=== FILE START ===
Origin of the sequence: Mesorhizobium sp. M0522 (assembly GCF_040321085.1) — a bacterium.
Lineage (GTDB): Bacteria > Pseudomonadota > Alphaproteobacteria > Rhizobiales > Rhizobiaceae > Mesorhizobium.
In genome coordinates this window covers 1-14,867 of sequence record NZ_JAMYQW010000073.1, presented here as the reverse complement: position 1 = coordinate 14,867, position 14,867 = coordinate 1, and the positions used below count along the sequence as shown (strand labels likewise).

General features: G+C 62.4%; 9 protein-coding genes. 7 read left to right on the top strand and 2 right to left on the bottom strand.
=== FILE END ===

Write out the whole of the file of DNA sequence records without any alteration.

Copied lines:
Origin of the sequence: Mesorhizobium sp. M0522 (assembly GCF_040321085.1) — a bacterium.
Lineage (GTDB): Bacteria > Pseudomonadota > Alphaproteobacteria > Rhizobiales > Rhizobiaceae > Mesorhizobium.
In genome coordinates this window covers 1-14,867 of sequence record NZ_JAMYQW010000073.1, presented here as the reverse complement: position 1 = coordinate 14,867, position 14,867 = coordinate 1, and the positions used below count along the sequence as shown (strand labels likewise).

General features: G+C 62.4%; 9 protein-coding genes. 7 read left to right on the top strand and 2 right to left on the bottom strand.